You’ll notice Paul is the only one looking down, as if at a grave. He’s wearing sandals, the way people are traditionally buried in Thailand. The car in the background is touching Paul’s head, symbolizing the head injury that killed him in that car crash in November of 1966.
Last night I started watching this movie called Paul McCartney Really is Dead: The Last Testament of George Harrison. It’s a “documentary” claiming to be a recording made by the late Beatle explaining how Paul McCartney died in 1966 and the Beatles subsequently covered it up. It’s an intriguing premise and one I’ve considered tackling myself in comics form.
The problem is that it’s pretty bad. It’s basically a really bad George Harrison impression read over a bunch of stills. If they had made the audio scratchy and spotty, like a secret recording it might’ve worked better and covered up how much the guy doesn’t sound like George Harrison—he doesn’t even sound like he’s from Liverpool.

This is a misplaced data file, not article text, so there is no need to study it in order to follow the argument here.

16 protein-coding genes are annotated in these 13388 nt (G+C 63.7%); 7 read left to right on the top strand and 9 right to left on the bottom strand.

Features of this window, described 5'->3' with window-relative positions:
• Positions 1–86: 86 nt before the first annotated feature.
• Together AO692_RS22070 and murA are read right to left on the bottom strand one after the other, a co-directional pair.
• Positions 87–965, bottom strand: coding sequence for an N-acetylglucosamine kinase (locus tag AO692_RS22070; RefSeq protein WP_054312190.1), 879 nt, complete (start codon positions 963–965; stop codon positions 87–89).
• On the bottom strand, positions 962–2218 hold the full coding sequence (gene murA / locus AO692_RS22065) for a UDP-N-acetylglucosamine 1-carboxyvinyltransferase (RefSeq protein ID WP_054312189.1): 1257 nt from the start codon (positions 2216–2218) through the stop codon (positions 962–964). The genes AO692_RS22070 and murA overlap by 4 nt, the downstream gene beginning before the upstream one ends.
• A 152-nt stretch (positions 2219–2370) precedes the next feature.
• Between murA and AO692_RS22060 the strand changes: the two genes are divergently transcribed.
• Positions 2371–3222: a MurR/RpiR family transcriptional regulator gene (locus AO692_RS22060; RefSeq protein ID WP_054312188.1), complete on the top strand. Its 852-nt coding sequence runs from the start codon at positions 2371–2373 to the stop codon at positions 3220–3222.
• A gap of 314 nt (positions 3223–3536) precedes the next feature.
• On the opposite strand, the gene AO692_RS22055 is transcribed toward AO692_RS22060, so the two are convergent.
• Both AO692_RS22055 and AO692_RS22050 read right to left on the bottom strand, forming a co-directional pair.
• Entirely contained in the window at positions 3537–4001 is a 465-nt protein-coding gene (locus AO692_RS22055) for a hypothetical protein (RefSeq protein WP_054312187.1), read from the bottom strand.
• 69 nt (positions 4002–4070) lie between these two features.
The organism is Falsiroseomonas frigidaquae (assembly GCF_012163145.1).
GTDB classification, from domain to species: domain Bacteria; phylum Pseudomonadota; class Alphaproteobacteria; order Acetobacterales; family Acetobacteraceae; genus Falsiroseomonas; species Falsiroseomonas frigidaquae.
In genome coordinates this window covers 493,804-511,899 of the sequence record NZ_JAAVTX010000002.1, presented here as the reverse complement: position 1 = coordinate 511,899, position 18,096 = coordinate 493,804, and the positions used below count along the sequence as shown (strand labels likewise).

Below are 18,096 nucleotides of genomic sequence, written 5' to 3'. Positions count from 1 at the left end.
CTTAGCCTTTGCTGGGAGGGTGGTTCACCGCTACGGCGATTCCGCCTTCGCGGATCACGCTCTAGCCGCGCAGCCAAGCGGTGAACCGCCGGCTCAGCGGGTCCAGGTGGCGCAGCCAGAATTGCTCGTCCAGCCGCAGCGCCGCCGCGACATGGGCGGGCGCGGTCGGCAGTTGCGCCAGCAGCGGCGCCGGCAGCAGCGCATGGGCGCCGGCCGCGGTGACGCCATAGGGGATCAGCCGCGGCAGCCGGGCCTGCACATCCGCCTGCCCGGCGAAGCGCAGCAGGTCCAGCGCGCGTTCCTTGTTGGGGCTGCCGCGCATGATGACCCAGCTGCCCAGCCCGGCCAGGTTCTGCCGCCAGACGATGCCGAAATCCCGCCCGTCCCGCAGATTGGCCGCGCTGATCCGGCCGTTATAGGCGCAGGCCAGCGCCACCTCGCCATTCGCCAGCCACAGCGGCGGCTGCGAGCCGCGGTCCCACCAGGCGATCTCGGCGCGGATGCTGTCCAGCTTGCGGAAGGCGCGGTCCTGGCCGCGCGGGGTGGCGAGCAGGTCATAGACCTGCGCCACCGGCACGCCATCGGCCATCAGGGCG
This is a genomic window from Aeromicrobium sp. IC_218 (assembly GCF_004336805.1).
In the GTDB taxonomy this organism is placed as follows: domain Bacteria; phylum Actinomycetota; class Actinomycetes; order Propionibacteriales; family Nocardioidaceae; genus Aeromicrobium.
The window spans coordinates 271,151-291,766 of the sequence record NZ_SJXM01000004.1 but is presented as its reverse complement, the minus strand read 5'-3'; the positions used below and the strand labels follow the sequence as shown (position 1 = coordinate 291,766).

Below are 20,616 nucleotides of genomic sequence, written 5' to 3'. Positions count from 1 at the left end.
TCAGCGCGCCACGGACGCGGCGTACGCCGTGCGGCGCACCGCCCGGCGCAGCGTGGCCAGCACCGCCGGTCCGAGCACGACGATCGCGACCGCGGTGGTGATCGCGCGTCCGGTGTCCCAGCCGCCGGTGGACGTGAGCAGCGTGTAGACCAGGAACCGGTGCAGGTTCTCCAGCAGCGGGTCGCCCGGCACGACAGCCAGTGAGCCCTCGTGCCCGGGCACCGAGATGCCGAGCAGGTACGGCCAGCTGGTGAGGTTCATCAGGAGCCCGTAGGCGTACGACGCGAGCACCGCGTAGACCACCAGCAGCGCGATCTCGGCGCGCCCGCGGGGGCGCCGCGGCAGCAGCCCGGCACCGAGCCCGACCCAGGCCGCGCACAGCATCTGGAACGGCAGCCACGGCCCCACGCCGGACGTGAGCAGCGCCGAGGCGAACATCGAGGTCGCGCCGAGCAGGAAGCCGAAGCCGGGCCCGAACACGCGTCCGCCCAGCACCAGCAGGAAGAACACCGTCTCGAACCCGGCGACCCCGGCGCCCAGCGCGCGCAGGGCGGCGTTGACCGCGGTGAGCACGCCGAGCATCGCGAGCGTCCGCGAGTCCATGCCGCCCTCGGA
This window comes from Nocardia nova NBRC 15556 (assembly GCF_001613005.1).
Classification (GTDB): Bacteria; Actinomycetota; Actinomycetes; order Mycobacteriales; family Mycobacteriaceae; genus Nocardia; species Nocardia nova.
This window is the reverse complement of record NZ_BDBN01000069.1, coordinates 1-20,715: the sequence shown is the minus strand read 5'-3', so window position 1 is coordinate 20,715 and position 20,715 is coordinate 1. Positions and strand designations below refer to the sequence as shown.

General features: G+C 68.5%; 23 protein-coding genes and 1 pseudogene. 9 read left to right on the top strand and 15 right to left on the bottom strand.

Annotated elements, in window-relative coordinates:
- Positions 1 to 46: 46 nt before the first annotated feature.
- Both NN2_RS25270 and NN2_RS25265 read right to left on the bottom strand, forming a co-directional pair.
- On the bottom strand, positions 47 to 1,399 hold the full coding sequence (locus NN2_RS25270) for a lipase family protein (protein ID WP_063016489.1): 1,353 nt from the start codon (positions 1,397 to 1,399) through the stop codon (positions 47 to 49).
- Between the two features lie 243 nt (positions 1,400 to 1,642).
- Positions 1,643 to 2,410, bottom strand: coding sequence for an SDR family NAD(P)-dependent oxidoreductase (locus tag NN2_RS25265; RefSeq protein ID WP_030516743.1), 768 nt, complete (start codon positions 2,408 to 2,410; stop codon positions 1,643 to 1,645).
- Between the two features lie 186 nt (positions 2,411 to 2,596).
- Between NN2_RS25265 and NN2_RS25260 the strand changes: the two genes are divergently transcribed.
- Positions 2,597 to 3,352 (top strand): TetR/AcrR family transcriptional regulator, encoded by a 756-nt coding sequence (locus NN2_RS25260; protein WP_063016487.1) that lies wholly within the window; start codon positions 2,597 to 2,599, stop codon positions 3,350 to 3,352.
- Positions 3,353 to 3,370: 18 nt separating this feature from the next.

The other problem is that only a hardcore Beatles fan could sit through the film but anyone who is that big of a fan (as I am) will catch the numerous errors that show up (for instance, they say he died in a car crash in 1966 and started planting clues on the Rubber Soul album—which came out a year earlier).
One thing I did like was their expanding on the tradtional Paul-is-Dead clues to shoehorn in other references (the policeman who has the Beatles come and identify John’s body is named Maxwell). Most of these new clues are pretty cornball but at least they’re putting in the effort.
Check it out if you’re a Beatlemanaic. It’s on Netflix streaming.